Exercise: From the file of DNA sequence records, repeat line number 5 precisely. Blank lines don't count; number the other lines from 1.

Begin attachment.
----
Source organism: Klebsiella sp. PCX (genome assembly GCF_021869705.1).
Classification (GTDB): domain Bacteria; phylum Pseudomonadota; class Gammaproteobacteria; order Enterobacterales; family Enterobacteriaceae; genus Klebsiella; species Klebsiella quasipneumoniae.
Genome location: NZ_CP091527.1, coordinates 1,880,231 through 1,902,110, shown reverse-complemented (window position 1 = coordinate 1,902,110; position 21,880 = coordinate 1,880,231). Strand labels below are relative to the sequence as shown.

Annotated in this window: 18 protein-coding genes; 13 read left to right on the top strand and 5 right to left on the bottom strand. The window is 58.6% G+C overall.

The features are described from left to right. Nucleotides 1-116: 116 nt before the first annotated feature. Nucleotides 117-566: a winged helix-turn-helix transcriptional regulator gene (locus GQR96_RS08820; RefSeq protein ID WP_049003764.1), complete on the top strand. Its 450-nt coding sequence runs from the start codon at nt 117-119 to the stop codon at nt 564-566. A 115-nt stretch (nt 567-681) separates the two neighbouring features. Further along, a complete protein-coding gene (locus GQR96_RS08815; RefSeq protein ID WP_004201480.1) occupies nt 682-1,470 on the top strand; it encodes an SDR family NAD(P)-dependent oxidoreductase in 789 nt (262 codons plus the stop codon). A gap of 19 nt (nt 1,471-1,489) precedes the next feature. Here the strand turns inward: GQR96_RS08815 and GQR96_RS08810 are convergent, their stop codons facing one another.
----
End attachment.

The features are described from left to right. Nucleotides 1-116: 116 nt before the first annotated feature. Nucleotides 117-566: a winged helix-turn-helix transcriptional regulator gene (locus GQR96_RS08820; RefSeq protein ID WP_049003764.1), complete on the top strand. Its 450-nt coding sequence runs from the start codon at nt 117-119 to the stop codon at nt 564-566. A 115-nt stretch (nt 567-681) separates the two neighbouring features. Further along, a complete protein-coding gene (locus GQR96_RS08815; RefSeq protein ID WP_004201480.1) occupies nt 682-1,470 on the top strand; it encodes an SDR family NAD(P)-dependent oxidoreductase in 789 nt (262 codons plus the stop codon). A gap of 19 nt (nt 1,471-1,489) precedes the next feature. Here the strand turns inward: GQR96_RS08815 and GQR96_RS08810 are convergent, their stop codons facing one another.